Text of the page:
LONDON (Reuters) - Outraged celebrities tore into Italian fashion designers Domenico Dolce and Stefano Gabbana on Monday after Dolce described children born to gay couples through fertility treatment as "synthetic".
Pop superstar Elton John, leading the chorus of criticism, called for a boycott of the brand on Sunday.
Victoria Beckham, a former Dolce and Gabbana ambassador, offered John sympathy on Monday, sending a "message of love" to the singer, his husband partner David Furnish and their two sons Zachary and Elijah, and to "all the beautiful IVF babies".
Rock star Courtney Love accused the Italian pair of "senseless bigotry".
But Gabbana dug his heels in, saying they were entitled to their opinion and calling John a fascist.
An industry expert doubted any boycott call would have any effect.
Concetta Lanciaux, a luxury industry consultant and former adviser to Bernard Arnault, CEO and founder of luxury group LVMH, said she did not think John's boycott demand would have an impact on D&G’s sales.
“Consumers understand the humor of Domenico and Stefano, who are known for their wit. In addition, new consumers, even if they do not agree with the statement, like to think we live in a free world where people still can express their feelings and opinions,” she said.
The furor erupted after Italian magazine Panorama quoted Sicilian-born Dolce as criticizing fertility treatment and same-sex parenting.
"You are born and you have a father and a mother. Or at least it should be like this, that's why I am not convinced by chemical children, synthetic babies, wombs for rent," Dolce said.
John responded angrily, vowing to never wear Dolce and Gabbana clothes again.
"How dare you refer to my beautiful children as 'synthetic'. And shame on you for wagging your judgmental little fingers at IVF ... Your archaic thinking is out of step with the times, just like your fashions," John said.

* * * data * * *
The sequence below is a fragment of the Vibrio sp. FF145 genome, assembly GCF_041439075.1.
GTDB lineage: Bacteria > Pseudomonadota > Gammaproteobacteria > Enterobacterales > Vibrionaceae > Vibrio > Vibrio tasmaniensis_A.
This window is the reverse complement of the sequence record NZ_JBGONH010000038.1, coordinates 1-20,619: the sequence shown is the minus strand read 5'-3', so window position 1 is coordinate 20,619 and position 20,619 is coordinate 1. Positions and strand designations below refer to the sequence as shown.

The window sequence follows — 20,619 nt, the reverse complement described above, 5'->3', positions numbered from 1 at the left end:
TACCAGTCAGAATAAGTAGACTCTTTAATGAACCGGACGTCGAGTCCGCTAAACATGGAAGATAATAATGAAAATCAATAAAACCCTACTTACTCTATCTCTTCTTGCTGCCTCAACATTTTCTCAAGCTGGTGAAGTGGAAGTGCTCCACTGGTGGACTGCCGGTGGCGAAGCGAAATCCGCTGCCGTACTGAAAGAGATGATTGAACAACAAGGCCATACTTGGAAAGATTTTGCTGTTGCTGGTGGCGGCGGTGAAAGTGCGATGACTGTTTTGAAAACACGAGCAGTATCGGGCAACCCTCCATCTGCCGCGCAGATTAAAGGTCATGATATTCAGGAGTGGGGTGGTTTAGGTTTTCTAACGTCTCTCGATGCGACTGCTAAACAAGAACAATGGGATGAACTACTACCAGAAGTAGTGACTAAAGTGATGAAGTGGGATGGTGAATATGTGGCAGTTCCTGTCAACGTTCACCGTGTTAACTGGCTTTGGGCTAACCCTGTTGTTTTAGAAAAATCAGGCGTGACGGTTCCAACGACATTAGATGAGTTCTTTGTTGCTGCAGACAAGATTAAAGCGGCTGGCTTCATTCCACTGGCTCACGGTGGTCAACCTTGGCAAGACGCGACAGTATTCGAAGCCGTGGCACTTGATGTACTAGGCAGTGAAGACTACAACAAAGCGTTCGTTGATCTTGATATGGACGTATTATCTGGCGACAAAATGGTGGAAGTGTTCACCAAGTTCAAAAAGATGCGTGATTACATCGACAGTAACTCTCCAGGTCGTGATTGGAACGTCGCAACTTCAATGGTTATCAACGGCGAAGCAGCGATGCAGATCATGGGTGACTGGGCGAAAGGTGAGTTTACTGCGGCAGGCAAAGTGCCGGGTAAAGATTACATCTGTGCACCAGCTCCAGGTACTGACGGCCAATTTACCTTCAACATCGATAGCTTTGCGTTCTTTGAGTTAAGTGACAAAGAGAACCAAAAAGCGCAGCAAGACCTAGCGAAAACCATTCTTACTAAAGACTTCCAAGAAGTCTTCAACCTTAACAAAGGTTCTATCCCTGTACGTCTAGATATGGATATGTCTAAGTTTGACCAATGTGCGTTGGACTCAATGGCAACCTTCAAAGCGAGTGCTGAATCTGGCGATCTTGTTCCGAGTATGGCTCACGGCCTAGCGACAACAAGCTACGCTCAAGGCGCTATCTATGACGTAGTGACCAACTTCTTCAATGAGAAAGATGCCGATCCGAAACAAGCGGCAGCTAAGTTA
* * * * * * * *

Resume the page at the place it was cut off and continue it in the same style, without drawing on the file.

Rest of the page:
Friends and celebrities from the acting, fashion and music world rallied to the cause.
Love said in her tweet: "Just round up all my Dolce & Gabbana pieces, I want to burn them ... boycott senseless bigotry!"
Singer Ricky Martin, who is gay and has twin sons by a surrogate mother, wrote: "Your voices are too powerful to be spreading too much hate. Wake up, it's 2015. Love yourself guys."
Screenwriter Ryan Murphy, who created the TV show Glee and also has a child via a surrogate with his husband, said: "These designers' horrifying views are never in fashion. Their clothes are as ugly as their hate."
Dolce and Gabbana, whose clients have ranged from Madonna to the Italian soccer team, have marketed one of their new collections around the theme of family.
Their fashion show featured models clutching babies on the catwalk and one male sweater sported a photo print of a traditional family.
The pair once had a romantic relationship but have remained business partners after it ended.
Dolce said his Sicilian upbringing made him pretty traditional. Gabbana said in a statement on Sunday they did not intend to express judgment of other people's choices but he believed in freedom of expression.
However, as the storm raged on Monday, Gabbana took a harder line.
"I wasn't expecting it from a person like Elton John whom I considered -- I underline considered -- intelligent. You preach understanding, you preach tolerance and then you attack? Just because someone thinks differently to you?" he told Corriere della Sera newspaper.
Asked if he had spoken to John, he said: "It's useless, this is just an authoritarian way of seeing things: if you agree with me, good, otherwise I'll attack. And I wrote to him, in the comments on Instagram: fascist."
Dolce had said he felt he could not have a child because he was gay.
"Domenico said he would prefer a classical family, that's his opinion. He doesn't feel at ease with assisted fertility, that's his traditional Sicilian imprinting," Gabbana said.
The furor has echoes of the John Galliano affair. The head designer for Christian Dior was dismissed after an anti-Semitic rant in a Paris bar in 2011. He was also convicted in a French court of making racist comments.
However, Gabbana seemed not to be worried about the possible business impact on the firm, which is not publicly listed.
"Maybe we'll lose some Elton John fans, maybe we'll get some mothers, who knows?" Gabbana told Corriere della Sera.
Additional reporting by James Mackenzie and Astrid Wendlandt; Editing by Giles Elgood